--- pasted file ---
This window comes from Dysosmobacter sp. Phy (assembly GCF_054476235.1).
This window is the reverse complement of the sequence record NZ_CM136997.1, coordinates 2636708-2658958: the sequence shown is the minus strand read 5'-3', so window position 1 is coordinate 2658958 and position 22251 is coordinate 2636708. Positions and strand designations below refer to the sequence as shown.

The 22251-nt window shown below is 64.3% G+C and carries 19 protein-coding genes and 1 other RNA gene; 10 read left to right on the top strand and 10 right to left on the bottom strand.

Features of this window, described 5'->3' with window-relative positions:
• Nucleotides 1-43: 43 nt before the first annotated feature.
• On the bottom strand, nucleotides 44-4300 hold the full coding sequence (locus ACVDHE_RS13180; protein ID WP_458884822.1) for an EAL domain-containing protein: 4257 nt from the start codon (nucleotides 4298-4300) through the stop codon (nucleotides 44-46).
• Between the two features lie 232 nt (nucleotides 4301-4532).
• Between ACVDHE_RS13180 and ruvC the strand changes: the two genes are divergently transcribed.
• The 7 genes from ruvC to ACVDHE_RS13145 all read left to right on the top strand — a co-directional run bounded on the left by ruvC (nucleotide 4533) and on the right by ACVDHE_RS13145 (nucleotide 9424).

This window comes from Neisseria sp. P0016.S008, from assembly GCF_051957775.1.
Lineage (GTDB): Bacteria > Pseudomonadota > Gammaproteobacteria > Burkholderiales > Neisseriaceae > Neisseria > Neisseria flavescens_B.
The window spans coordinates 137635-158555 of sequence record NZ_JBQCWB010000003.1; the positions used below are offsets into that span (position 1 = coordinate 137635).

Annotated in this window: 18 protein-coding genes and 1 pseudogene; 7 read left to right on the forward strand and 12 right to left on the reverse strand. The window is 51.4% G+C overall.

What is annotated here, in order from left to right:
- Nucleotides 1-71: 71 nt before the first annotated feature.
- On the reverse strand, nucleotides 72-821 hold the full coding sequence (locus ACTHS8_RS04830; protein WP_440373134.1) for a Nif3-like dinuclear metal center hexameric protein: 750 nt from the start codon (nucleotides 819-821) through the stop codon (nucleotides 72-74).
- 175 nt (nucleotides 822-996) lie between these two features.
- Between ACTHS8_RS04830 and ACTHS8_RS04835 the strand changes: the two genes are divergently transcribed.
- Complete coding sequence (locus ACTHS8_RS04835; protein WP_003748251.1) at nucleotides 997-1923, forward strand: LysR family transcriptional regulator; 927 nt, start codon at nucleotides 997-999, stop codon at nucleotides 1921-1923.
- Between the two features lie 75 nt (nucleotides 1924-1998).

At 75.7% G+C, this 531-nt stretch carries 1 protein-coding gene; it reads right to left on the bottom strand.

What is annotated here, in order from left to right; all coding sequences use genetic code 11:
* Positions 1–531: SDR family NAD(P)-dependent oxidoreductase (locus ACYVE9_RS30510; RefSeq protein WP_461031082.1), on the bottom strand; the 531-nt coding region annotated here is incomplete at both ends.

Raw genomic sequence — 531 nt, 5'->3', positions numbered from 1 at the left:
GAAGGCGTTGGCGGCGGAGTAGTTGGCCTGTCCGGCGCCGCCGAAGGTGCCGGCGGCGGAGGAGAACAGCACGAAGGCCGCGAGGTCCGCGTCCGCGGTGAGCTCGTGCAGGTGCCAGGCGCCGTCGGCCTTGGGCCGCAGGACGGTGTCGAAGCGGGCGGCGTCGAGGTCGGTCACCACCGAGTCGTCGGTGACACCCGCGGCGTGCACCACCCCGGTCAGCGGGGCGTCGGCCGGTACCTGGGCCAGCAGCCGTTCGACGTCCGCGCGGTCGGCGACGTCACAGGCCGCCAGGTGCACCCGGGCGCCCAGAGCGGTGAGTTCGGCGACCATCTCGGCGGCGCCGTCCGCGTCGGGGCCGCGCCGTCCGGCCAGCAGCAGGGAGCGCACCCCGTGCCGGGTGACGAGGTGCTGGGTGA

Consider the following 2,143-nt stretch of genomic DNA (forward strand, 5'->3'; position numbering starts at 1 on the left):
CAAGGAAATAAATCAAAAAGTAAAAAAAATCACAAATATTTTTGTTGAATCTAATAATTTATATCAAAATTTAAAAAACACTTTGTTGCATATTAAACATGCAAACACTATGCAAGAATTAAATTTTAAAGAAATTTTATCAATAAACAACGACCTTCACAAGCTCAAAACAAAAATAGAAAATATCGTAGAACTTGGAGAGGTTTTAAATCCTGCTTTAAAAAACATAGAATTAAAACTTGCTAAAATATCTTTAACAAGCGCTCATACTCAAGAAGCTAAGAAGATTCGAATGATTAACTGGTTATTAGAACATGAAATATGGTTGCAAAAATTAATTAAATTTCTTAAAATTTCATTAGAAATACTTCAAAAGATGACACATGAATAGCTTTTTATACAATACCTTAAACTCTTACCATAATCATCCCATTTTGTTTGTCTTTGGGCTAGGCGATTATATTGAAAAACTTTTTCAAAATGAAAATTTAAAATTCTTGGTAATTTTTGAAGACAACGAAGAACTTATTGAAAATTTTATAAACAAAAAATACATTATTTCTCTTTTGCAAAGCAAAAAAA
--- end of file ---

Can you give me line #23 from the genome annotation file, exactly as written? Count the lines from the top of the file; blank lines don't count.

* Positions 1–531: SDR family NAD(P)-dependent oxidoreductase (locus ACYVE9_RS30510; RefSeq protein WP_461031082.1), on the bottom strand; the 531-nt coding region annotated here is incomplete at both ends.